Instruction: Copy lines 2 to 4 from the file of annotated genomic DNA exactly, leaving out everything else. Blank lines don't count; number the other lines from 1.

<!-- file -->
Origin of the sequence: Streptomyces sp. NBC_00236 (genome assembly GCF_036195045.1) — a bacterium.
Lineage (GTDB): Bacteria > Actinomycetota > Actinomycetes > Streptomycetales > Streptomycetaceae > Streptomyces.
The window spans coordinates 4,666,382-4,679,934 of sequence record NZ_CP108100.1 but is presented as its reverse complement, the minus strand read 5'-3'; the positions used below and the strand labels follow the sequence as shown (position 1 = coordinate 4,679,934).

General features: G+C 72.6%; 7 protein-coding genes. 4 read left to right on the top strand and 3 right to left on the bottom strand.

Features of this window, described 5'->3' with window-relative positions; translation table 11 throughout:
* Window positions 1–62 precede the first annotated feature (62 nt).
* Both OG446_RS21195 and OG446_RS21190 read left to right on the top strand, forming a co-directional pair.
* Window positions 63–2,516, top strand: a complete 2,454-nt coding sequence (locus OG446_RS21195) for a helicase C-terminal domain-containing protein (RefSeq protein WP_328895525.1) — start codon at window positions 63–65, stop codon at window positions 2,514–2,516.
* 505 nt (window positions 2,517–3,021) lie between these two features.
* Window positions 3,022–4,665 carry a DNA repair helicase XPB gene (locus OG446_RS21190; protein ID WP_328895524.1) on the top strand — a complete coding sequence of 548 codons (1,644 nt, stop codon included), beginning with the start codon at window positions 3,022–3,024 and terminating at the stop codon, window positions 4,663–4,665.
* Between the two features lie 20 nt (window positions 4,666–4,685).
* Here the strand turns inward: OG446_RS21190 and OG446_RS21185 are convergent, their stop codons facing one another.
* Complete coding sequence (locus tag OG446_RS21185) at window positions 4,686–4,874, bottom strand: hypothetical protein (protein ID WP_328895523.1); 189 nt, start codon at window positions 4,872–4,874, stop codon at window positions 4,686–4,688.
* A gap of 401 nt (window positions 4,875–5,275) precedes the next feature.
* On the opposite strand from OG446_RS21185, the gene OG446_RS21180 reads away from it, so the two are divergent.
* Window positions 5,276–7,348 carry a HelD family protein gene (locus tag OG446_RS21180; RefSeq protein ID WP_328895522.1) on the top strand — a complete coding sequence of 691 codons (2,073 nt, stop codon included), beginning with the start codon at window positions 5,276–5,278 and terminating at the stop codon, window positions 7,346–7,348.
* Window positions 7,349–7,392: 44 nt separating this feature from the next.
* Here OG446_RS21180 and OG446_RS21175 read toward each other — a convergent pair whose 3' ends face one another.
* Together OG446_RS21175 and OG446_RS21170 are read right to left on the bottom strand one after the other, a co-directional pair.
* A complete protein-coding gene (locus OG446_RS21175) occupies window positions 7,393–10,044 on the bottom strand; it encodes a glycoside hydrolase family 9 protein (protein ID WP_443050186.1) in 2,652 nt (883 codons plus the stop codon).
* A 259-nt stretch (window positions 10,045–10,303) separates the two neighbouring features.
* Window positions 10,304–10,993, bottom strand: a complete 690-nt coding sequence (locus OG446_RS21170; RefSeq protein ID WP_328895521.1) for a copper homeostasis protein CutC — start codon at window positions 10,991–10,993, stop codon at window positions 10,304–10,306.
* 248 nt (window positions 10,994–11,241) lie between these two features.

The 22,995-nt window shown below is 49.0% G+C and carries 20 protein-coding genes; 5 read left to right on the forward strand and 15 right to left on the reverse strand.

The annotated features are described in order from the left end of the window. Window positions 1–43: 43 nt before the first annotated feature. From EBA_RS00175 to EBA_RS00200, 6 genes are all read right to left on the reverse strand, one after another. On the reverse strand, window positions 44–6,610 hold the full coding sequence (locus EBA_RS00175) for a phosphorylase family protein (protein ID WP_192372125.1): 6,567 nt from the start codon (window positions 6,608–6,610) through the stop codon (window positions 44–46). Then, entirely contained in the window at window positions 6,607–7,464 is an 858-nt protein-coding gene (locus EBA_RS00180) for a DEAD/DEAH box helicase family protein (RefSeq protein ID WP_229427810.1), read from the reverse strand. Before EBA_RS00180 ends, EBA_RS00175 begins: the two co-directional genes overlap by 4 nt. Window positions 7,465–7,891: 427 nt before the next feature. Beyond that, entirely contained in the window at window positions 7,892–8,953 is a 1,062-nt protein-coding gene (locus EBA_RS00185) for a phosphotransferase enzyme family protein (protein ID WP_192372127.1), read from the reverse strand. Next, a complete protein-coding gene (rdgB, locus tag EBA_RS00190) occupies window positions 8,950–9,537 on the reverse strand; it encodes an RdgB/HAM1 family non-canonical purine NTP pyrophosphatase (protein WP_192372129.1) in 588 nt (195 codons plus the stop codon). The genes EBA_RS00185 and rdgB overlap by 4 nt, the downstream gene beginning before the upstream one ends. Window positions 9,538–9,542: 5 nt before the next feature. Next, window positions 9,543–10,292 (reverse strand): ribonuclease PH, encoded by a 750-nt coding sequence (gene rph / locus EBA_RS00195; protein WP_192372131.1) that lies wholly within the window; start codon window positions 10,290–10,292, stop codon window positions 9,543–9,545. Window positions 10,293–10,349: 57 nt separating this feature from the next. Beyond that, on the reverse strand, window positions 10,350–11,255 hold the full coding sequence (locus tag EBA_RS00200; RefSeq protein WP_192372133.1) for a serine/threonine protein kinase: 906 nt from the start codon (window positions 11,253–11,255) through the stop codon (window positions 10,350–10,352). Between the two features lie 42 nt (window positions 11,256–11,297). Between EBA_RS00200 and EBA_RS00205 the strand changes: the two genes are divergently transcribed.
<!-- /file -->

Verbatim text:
Lineage (GTDB): Bacteria > Actinomycetota > Actinomycetes > Streptomycetales > Streptomycetaceae > Streptomyces.
The window spans coordinates 4,666,382-4,679,934 of sequence record NZ_CP108100.1 but is presented as its reverse complement, the minus strand read 5'-3'; the positions used below and the strand labels follow the sequence as shown (position 1 = coordinate 4,679,934).

General features: G+C 72.6%; 7 protein-coding genes. 4 read left to right on the top strand and 3 right to left on the bottom strand.